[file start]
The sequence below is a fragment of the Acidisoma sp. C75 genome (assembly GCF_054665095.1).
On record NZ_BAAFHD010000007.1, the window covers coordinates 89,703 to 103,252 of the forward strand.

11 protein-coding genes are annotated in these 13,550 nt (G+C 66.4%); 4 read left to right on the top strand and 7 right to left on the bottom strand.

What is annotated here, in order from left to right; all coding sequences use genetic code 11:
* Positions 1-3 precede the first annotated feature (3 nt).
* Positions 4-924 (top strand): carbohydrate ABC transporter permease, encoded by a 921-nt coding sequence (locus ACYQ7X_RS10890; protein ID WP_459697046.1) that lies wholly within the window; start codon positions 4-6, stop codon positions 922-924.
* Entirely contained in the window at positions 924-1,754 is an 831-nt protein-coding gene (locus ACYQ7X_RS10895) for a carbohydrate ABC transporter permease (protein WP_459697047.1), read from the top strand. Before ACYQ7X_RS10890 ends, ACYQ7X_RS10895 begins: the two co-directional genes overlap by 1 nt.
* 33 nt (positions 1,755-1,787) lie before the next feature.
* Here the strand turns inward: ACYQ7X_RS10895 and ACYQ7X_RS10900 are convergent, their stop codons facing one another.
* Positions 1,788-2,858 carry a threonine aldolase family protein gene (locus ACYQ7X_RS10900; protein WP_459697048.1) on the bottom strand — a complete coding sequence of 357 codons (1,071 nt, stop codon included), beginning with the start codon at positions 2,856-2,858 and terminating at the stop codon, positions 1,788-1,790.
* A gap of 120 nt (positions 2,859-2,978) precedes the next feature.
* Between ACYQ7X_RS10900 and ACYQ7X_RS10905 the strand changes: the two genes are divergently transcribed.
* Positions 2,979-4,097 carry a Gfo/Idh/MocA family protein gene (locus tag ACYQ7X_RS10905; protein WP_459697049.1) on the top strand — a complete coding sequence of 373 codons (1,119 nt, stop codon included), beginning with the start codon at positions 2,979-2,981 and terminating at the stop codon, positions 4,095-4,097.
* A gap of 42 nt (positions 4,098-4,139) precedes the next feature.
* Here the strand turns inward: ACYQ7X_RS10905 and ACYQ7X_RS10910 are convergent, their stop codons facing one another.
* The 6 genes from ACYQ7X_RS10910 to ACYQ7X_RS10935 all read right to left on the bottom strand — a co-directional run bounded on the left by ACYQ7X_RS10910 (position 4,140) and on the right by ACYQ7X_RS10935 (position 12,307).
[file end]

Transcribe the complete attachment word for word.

The sequence below is a fragment of the Acidisoma sp. C75 genome (assembly GCF_054665095.1).
On record NZ_BAAFHD010000007.1, the window covers coordinates 89,703 to 103,252 of the forward strand.

11 protein-coding genes are annotated in these 13,550 nt (G+C 66.4%); 4 read left to right on the top strand and 7 right to left on the bottom strand.

What is annotated here, in order from left to right; all coding sequences use genetic code 11:
* Positions 1-3 precede the first annotated feature (3 nt).
* Positions 4-924 (top strand): carbohydrate ABC transporter permease, encoded by a 921-nt coding sequence (locus ACYQ7X_RS10890; protein ID WP_459697046.1) that lies wholly within the window; start codon positions 4-6, stop codon positions 922-924.
* Entirely contained in the window at positions 924-1,754 is an 831-nt protein-coding gene (locus ACYQ7X_RS10895) for a carbohydrate ABC transporter permease (protein WP_459697047.1), read from the top strand. Before ACYQ7X_RS10890 ends, ACYQ7X_RS10895 begins: the two co-directional genes overlap by 1 nt.
* 33 nt (positions 1,755-1,787) lie before the next feature.
* Here the strand turns inward: ACYQ7X_RS10895 and ACYQ7X_RS10900 are convergent, their stop codons facing one another.
* Positions 1,788-2,858 carry a threonine aldolase family protein gene (locus ACYQ7X_RS10900; protein WP_459697048.1) on the bottom strand — a complete coding sequence of 357 codons (1,071 nt, stop codon included), beginning with the start codon at positions 2,856-2,858 and terminating at the stop codon, positions 1,788-1,790.
* A gap of 120 nt (positions 2,859-2,978) precedes the next feature.
* Between ACYQ7X_RS10900 and ACYQ7X_RS10905 the strand changes: the two genes are divergently transcribed.
* Positions 2,979-4,097 carry a Gfo/Idh/MocA family protein gene (locus tag ACYQ7X_RS10905; protein WP_459697049.1) on the top strand — a complete coding sequence of 373 codons (1,119 nt, stop codon included), beginning with the start codon at positions 2,979-2,981 and terminating at the stop codon, positions 4,095-4,097.
* A gap of 42 nt (positions 4,098-4,139) precedes the next feature.
* Here the strand turns inward: ACYQ7X_RS10905 and ACYQ7X_RS10910 are convergent, their stop codons facing one another.
* The 6 genes from ACYQ7X_RS10910 to ACYQ7X_RS10935 all read right to left on the bottom strand — a co-directional run bounded on the left by ACYQ7X_RS10910 (position 4,140) and on the right by ACYQ7X_RS10935 (position 12,307).